**Note** the lowers on the rear of my Wraith are just a hair too long which is rotating the axle down a tad and giving it a bit of caster (which is undesirable, IMO).

Here is a picture of how the tires sit a full steering lock:





Using the following two images, we can see the difference between the positive caster setting (on the front axle) and the neutral caster setting (on the rear axle):
(front)

(rear)


You can easily see the two differences between the two setups. In the front, the inside tire is much more laid over and the outside tire turns less sharp. On the rear, the inside tire remains vertical and the outside tire turns in an arc equal to the inside tire.



Now, one of the things I would like to accomplish with this thread is to start a discussion about the effects of caster on a rear axle on a crawler with rear steer.

Last edited by JeremyH; 02-14-2012 at 06:36 PM.
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Old 02-14-2012, 10:48 AM   #5
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Default Re: RC Crawler Steering

Save 4
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Old 02-14-2012, 11:28 AM   #6
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Default Re: RC Crawler Steering

Good timing, I was just reading up on Zero Ackermann... I believe I want to go VP Zero Ackermann on my scaller and standard Axial on my FOFF.
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Old 02-14-2012, 11:32 AM   #7
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Default Re: RC Crawler Steering

Good. As this thread progresses, I plan to put up additional images of different settings as well as make comparisons of the different settings.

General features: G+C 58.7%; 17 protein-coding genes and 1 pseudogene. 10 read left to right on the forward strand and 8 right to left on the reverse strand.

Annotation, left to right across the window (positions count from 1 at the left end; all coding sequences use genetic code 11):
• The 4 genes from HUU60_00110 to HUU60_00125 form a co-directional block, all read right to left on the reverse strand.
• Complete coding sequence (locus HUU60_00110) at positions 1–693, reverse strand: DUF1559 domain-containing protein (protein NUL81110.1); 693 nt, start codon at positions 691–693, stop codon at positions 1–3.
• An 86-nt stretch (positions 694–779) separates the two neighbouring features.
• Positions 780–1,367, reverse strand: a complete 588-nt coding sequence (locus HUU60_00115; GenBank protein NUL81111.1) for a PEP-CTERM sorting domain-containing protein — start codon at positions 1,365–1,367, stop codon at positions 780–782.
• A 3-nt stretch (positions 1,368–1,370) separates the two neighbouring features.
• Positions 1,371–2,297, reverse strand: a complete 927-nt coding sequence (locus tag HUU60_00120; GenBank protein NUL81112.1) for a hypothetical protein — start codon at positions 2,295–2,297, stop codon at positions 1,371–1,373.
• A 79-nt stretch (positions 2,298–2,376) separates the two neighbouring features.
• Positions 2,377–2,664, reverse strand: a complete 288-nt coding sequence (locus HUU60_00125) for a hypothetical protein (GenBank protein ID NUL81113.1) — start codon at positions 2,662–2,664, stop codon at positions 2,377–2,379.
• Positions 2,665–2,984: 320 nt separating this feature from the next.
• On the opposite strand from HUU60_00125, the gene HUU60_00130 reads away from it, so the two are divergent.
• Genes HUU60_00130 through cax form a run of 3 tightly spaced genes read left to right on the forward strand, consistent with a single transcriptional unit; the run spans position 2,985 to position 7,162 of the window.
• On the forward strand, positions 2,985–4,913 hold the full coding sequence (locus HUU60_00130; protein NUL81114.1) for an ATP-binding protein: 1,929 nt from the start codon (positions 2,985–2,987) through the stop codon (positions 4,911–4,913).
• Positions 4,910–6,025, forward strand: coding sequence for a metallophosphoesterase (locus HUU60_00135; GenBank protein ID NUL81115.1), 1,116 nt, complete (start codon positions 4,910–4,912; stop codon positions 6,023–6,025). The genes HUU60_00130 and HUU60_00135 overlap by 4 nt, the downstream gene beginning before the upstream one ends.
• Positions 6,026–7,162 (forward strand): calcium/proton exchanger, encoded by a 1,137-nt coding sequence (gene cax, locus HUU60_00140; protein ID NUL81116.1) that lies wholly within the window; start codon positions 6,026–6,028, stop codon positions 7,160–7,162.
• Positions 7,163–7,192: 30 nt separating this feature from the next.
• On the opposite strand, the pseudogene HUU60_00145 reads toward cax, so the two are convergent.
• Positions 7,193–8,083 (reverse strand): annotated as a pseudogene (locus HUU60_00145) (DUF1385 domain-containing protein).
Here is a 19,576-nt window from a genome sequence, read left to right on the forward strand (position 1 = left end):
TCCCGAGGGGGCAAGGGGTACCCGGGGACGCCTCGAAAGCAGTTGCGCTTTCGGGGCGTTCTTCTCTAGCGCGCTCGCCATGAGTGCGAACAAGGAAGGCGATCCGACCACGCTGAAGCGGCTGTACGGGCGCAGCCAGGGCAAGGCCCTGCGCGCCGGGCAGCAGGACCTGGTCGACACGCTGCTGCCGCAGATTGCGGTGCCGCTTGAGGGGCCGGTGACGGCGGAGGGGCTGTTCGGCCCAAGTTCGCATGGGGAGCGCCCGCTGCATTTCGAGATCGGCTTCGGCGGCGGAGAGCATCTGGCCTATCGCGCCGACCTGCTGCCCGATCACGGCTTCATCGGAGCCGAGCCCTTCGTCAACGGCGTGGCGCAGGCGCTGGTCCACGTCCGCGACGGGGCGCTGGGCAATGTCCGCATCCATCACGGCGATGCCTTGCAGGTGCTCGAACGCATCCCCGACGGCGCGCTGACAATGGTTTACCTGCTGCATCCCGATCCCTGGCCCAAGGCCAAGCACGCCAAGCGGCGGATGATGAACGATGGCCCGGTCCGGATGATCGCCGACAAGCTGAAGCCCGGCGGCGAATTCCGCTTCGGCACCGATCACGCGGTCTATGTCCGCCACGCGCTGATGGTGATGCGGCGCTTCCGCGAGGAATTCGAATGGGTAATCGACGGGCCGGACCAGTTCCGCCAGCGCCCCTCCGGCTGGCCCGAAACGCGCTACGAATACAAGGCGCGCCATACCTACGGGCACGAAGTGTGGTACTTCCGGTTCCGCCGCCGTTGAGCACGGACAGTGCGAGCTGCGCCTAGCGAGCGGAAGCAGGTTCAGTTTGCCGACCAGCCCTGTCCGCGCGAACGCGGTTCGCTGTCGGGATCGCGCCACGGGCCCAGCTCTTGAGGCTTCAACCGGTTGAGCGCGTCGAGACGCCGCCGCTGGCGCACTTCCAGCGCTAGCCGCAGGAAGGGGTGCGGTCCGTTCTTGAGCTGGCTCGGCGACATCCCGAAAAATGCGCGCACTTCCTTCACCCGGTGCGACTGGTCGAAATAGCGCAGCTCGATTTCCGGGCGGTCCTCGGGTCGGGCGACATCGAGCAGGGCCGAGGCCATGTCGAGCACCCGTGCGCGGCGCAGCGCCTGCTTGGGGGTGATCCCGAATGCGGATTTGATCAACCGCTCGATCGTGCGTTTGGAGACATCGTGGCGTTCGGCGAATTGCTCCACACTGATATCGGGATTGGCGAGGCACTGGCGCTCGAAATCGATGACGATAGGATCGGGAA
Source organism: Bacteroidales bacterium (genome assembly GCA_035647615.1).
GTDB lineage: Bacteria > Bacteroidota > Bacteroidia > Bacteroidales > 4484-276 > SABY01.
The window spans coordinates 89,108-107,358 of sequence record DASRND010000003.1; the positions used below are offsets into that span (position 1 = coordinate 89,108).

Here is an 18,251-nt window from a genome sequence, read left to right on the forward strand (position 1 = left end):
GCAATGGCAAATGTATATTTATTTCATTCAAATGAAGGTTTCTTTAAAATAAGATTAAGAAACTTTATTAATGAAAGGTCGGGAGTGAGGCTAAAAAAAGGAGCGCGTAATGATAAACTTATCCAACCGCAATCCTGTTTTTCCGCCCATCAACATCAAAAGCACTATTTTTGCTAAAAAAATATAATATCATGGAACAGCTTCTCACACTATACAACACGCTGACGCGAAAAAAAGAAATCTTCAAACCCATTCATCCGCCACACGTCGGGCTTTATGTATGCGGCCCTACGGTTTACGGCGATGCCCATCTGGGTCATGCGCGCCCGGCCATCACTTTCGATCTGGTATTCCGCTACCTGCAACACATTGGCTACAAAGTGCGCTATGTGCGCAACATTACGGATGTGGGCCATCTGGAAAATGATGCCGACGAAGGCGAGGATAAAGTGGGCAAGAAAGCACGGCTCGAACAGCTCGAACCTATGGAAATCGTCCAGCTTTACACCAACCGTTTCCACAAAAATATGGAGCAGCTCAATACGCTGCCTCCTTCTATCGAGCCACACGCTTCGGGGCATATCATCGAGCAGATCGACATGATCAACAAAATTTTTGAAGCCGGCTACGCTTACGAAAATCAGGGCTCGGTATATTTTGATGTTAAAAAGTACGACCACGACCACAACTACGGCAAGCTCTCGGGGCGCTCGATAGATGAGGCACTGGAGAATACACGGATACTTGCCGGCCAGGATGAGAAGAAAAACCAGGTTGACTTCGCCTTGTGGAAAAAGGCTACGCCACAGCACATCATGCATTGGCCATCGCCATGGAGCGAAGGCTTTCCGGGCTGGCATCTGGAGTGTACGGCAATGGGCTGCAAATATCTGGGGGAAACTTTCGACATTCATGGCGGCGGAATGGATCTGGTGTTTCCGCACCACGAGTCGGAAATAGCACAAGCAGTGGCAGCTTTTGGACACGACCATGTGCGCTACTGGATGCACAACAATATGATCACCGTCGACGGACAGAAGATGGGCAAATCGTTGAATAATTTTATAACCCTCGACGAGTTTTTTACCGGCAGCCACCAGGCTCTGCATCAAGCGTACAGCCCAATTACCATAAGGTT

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Old 02-14-2012, 12:02 PM   #8
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Subscribed .
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Old 02-14-2012, 12:04 PM   #9
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Default Re: RC Crawler Steering

First off nice write up, helps alot with the wording and the pics. If possible could you post a pic of how to have the C Hubs of your Wraith setup. Ive tried it a few different ways but am not sure whats the best. Right now I have it like the directions say but it just dosent seem right.
Thanks
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Old 02-14-2012, 12:07 PM   #10
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Default Re: RC Crawler Steering

good work !!!
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Old 02-14-2012, 06:16 PM   #11
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Default Re: RC Crawler Steering

The post regarding scrub radius comparison was upgraded with info about my 2.2 berg.
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Old 02-14-2012, 06:37 PM   #12
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Default Re: RC Crawler Steering

Yeah man, great info all in one place, needs a sticky.
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Old 02-14-2012, 06:38 PM   #13
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Default Re: RC Crawler Steering

Quote:
Originally Posted by crawlhog View Post
First off nice write up, helps alot with the wording and the pics. If possible could you post a pic of how to have the C Hubs of your Wraith setup. Ive tried it a few different ways but am not sure whats the best. Right now I have it like the directions say but it just dosent seem right.
Thanks
I just updated the 4th post of this thread with pictures and information regarding both steering axles on my wraith (that have different steering setups).
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Old 02-14-2012, 07:40 PM   #14
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Default Re: RC Crawler Steering

Nice job Jeremy. Its my pet peeve when folks don't know the proper wordage for steering parts
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Old 02-14-2012, 07:57 PM   #15